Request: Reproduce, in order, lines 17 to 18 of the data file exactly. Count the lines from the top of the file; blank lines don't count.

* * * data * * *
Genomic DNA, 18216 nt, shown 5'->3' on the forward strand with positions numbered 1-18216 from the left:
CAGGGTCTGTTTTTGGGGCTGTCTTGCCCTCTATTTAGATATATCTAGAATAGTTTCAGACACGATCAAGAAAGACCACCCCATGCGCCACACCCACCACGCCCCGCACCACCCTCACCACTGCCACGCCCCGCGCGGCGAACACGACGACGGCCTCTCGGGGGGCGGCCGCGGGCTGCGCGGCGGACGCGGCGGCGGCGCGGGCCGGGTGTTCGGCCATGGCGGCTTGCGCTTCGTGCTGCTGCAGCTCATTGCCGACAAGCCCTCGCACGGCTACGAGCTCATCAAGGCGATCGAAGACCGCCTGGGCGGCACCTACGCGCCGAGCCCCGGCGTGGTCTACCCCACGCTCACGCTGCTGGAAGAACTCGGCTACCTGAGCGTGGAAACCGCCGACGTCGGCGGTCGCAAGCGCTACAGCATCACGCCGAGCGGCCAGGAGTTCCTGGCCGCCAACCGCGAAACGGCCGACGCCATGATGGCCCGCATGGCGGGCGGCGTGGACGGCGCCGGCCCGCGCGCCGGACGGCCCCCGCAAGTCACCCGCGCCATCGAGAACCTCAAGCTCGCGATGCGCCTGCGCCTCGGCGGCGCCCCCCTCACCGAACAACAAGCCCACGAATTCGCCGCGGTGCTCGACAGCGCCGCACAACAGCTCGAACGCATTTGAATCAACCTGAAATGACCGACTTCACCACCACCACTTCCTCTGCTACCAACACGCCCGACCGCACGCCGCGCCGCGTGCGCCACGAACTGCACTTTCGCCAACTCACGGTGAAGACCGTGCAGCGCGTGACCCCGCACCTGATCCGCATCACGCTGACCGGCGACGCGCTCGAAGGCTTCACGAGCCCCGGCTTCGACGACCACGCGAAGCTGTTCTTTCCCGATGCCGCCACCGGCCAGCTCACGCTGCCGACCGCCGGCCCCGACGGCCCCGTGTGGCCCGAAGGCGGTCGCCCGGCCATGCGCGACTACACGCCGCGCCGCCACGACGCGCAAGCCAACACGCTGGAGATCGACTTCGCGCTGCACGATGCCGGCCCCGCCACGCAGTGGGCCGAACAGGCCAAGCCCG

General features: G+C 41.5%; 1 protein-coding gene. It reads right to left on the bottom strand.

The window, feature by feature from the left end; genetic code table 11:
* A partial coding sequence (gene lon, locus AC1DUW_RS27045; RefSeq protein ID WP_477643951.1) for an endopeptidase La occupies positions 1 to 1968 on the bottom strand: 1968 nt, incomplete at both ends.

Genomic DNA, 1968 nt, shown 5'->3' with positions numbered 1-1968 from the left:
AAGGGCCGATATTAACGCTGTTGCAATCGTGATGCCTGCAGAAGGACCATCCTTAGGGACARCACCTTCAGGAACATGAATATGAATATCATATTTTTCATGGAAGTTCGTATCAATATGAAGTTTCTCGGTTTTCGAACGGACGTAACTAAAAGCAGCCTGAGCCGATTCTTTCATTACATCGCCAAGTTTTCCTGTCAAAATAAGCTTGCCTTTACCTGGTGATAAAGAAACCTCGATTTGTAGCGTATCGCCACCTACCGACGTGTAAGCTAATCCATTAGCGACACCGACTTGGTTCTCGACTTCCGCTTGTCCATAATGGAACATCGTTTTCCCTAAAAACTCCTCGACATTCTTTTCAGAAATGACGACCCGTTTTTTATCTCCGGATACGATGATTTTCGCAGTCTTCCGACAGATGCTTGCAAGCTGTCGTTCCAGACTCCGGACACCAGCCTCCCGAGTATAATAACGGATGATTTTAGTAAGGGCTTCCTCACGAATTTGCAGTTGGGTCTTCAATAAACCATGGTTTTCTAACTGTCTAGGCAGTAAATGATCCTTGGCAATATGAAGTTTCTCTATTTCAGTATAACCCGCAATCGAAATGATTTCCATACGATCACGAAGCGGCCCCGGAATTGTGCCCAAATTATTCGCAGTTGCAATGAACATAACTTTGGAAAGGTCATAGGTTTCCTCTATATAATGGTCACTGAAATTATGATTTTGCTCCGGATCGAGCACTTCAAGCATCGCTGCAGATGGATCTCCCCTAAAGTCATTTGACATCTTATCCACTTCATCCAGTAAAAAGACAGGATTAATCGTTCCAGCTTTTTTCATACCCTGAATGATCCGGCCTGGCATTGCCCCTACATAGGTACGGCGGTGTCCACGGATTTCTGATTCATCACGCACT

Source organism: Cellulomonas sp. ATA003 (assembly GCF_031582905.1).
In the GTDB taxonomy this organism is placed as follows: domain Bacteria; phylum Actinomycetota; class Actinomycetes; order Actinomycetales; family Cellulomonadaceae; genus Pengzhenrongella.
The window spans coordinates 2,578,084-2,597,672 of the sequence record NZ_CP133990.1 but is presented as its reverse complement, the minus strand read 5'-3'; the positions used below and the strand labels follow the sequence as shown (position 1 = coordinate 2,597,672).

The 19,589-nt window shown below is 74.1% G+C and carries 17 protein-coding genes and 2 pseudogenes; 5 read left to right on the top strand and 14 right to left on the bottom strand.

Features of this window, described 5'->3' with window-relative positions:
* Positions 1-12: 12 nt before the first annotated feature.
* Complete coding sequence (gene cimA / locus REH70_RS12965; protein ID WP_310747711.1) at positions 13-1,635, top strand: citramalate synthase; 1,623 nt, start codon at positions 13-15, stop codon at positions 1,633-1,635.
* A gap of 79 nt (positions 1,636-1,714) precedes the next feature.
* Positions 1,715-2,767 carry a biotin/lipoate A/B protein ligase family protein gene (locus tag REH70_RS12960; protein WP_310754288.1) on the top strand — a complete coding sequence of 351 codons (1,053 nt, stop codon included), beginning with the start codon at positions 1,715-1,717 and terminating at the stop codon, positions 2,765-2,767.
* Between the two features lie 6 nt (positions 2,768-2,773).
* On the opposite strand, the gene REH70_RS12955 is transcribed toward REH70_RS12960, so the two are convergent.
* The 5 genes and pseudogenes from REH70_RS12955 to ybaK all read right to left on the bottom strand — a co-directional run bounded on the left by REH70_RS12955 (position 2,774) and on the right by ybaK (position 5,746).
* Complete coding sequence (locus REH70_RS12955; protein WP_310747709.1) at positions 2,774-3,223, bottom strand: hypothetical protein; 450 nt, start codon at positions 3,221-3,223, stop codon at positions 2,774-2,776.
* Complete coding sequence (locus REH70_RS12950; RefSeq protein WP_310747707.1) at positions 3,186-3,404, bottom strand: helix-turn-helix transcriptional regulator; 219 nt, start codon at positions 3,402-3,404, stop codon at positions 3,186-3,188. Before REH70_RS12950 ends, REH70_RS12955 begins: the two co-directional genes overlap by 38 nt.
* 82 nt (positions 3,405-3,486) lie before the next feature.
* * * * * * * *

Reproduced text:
* Between the two features lie 6 nt (positions 2,768-2,773).
* On the opposite strand, the gene REH70_RS12955 is transcribed toward REH70_RS12960, so the two are convergent.